This is a guest blog from Wisework Associate, Graham Ramsey. It covers a topic that is highly relevant to today’s world of agile working.
In this Blog on the subject of Business Continuity Management, or Organisational Resilience as it can also be referred to, I am going to share with you some of my knowledge and experience. I have been involved in Business Continuity (BC) for 25 years across a range of industry sectors, operating as a permanent employee, contractor and consultant.
So, what is BC? It is about having the capability to respond and manage any disruptive event that impacts the ability of your Organisation to operate as normal, minimising any impacts to customers (internal and external). BC is a separate process from Disaster Recovery which concentrates on the restoration of IT systems, telephony and building infrastructure.
BC is a recently developed business process. It evolved in the mid 1980’s as a methodology to enable Organisations to manage their threats and vulnerabilities. It is about preventing disruption and empowering staff at all levels to be able to identify, control and manage risks. In the unfortunate event that an organisation is disrupted, the BC process provides support to recover and return the business to normal operations in the shape of a BC Plan.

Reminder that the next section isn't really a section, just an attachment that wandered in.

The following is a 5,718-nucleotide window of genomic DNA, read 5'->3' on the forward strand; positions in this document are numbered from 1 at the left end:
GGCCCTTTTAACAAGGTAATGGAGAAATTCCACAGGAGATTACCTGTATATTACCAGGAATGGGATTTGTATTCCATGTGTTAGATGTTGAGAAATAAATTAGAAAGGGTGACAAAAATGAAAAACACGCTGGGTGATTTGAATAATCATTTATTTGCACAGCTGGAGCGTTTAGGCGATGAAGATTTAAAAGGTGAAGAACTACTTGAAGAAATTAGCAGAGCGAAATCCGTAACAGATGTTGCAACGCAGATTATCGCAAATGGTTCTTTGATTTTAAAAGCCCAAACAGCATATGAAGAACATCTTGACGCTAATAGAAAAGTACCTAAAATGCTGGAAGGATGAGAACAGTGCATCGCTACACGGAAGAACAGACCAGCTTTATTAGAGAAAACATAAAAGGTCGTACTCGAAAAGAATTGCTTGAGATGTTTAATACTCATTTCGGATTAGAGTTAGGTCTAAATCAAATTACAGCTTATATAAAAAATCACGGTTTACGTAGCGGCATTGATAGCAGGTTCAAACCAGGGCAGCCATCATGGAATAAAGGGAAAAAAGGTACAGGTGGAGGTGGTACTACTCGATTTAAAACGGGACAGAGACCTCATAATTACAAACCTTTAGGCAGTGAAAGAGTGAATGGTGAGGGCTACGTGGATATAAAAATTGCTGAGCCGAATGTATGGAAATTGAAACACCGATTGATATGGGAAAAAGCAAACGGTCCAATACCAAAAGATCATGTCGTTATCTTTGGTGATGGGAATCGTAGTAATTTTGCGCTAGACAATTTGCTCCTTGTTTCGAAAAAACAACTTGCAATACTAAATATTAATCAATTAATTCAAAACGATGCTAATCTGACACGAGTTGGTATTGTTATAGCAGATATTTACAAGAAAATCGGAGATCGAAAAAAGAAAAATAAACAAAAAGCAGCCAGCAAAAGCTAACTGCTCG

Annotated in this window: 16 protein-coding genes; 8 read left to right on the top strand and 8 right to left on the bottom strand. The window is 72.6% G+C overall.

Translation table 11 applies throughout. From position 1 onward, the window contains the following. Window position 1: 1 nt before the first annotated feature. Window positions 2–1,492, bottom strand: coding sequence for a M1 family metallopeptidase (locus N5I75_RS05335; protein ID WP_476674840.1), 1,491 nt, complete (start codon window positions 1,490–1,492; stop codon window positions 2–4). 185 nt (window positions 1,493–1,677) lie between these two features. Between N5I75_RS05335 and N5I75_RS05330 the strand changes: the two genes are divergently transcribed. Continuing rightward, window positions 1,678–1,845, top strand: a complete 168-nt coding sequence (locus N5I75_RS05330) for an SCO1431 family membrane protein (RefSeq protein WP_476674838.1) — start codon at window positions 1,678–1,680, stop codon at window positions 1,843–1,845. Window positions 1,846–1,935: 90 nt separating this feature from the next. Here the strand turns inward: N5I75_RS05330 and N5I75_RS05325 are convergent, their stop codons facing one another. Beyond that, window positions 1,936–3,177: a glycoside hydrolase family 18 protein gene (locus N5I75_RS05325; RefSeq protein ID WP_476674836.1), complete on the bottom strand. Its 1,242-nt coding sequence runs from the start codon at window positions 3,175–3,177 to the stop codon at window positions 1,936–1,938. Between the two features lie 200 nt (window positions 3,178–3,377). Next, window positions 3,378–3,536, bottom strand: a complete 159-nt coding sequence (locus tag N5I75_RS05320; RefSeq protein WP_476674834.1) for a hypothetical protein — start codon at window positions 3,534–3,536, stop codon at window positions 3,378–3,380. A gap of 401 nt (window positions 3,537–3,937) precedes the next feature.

Once an initial BC Plan is scoped it must be exercised. I have found that only in this way can it be appropriately tested. Full “buy in” is needed at all levels here if the final BC Plan is to be relevant. Finally, changes are inevitable and a dedicated Stakeholder must be empowered to update the Plan. An essential part of the BC process is recognition of the Organisations IT and technology dependencies. Understanding systems, applications and when data must be accessible are key elements of the BC Plan.
Technology can enable staff to operate remotely. The move towards an agile working environment provides businesses with an enhanced level of resilience. However, the effectiveness of an agile working culture is dependent upon staff taking their portable technology e.g. laptops, with them whenever they leave the office for a defined period of time. This can be part of the BC Plan.
Effective communication is crucial for the agile worker in any crisis situation. Do employees know who they need to interact with in a crisis situation? Do they have access to relevant contact details for colleagues, customers, stakeholders? Do staff operating remotely have the connectivity to interact as required with colleagues e.g. via Skype or conference calls – for example, do they have sufficient mobile network coverage or internet connectivity? Do individuals have a suitable workstation at home to operate comfortably for a few days or longer? The health and safety implications for the agile worker and therefore employer are often erroneously overlooked. What are the impacts upon others in the offsite working environment ? Is it secure from unauthorised persons – after all most business information is commercially sensitive at least.
All these considerations and more mean the agile worker needs to be included in the preparation, updating and exercising of the Organisations BC Plan if effective business continuity is to be achieved.